Posted on Jul 4, 2011 in Help & services, Money & finances, Parenting & pregnancy
What is the going rate for babysitters around the country? I’m paying a ridiculous amount, and wondered what other parents are shelling out.
There are so many factors that determine how much a babysitter gets paid — it’s really hard to pin down a solid number. Here are just some of the factors that come into play.
The above item numbers 1 and 2 are often (but not always) closely linked — but an older babysitter is likely to have more experience, may not have the same school-based time constraints as a younger person, and — if old enough and licensed — can offer help by driving the kids around as needed.
The above numbers 3 and 4 also often work in tandem, because you know that caring for three kids under age 3 is nothing like caring for three fifth-graders. (If you if you need caregiving for more than three kids at a time, you might want to get two or more babysitters.) Overall, the cost of taking care of newborns will be the highest, and will probably go down slightly as each child gets older.
Your location will also determine a babysitter’s hourly rate — both in your general region of the country, and then depending on your individual neighborhood. In a very broad sense, you can expect these to roughly parallel home prices.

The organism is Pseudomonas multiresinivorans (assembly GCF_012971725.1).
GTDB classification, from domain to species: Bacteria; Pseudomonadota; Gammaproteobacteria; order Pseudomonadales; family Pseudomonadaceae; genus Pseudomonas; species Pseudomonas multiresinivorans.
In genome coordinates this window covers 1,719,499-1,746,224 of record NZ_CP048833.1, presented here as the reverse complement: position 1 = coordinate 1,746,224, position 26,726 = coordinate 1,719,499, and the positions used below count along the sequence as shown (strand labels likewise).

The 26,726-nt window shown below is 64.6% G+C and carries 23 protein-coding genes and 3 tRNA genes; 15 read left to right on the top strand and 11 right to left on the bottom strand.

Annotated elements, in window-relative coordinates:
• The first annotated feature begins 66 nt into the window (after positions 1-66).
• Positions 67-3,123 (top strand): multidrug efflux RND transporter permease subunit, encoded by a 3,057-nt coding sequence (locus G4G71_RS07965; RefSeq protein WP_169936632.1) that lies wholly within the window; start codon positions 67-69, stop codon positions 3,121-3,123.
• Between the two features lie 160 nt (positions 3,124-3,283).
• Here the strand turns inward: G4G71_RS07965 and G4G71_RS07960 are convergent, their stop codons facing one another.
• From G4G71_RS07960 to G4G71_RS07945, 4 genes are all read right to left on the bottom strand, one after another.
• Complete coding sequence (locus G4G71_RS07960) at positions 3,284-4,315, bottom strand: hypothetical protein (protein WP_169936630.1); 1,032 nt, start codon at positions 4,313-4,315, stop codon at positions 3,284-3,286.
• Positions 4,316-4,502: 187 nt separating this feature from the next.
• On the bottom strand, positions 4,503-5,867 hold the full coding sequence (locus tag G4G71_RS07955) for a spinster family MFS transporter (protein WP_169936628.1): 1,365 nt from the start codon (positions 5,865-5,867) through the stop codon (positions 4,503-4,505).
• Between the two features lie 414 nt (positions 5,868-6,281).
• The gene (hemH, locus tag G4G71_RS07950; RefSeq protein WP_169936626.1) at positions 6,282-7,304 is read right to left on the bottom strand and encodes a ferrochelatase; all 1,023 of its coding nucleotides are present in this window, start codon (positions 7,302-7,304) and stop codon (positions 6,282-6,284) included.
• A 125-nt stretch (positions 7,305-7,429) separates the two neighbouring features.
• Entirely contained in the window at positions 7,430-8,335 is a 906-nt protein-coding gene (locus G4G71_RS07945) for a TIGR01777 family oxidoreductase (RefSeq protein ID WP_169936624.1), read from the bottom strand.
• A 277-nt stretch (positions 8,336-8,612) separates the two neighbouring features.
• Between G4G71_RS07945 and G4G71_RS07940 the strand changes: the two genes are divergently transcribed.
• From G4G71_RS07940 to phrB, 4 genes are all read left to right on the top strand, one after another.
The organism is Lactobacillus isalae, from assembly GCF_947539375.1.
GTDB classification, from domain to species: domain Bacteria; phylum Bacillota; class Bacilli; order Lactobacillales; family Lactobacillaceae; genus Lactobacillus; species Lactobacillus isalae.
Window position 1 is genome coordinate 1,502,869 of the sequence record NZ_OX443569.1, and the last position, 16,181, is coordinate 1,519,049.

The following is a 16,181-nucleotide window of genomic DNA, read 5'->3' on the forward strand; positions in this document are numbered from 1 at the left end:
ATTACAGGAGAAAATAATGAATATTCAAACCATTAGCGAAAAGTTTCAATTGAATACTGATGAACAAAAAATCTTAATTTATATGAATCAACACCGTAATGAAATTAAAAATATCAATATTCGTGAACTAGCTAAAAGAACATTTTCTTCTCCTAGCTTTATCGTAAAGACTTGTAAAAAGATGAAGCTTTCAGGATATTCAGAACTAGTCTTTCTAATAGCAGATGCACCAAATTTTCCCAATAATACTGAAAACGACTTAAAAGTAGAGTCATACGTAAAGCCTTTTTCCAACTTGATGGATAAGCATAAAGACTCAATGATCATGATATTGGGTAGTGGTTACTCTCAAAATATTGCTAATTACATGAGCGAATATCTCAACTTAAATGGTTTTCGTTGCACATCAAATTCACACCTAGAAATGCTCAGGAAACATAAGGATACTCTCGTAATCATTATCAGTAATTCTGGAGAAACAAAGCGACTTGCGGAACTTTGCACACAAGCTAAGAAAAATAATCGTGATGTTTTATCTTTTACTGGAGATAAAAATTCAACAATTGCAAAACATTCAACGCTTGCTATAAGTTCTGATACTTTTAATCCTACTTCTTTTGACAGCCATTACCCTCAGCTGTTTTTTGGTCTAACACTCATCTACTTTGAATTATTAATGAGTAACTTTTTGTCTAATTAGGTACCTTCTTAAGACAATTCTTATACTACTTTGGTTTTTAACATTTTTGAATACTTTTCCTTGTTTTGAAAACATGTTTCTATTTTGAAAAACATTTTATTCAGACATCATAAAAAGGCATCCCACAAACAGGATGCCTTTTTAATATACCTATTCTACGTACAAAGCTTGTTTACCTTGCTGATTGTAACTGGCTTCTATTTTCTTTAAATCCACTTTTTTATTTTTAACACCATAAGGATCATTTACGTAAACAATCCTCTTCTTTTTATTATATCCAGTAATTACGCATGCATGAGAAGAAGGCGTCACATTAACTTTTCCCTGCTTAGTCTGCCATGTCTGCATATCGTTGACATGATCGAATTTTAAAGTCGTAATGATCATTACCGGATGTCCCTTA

Extra work, as listed in number 7, can mean everything from doing any housekeeping that doesn’t strictly happen during the normal course of the kids’ care — starting laundry, running the dishwasher, mopping/sweeping, etc. You can also expect to pay more if a babysitter drives your kids around (even more if she uses her own car), if she provides something like tutoring services, or prepares meals.
Finally, if you’re competing for a great babysitter, a free market economy dictates that you will want to sweeten the deal if you want that caregiver to work for you. You may want to pay a higher hourly rate, add a bonus, offer regular employment, or give some kind of other perk — which could mean anything from stocking the freezer with a few varieties of Ben & Jerry’s, to letting him or her borrow your skis, to letting your sitter do her laundry at your house instead of at a laundromat.
Here are two sites that offer tools to calculate babysitter pay rates.
SitterCity: SitterCity.com can help you figure out how much to pay a caregiver for your kids based upon your location, age and experience of the babysitter, and how many children need to be cared for. They also offer lists of babysitters in your area.
Care.com: The Care.com site offers a calculator to help you work out babysitter pay rates for your area, based on your zip code, number of kids, and how much experience you want your sitter to have. They also have a list of other factors that may affect the hourly wage.
How much do you pay a babysitter? Post the going rate for your area here in our Parenting forum!
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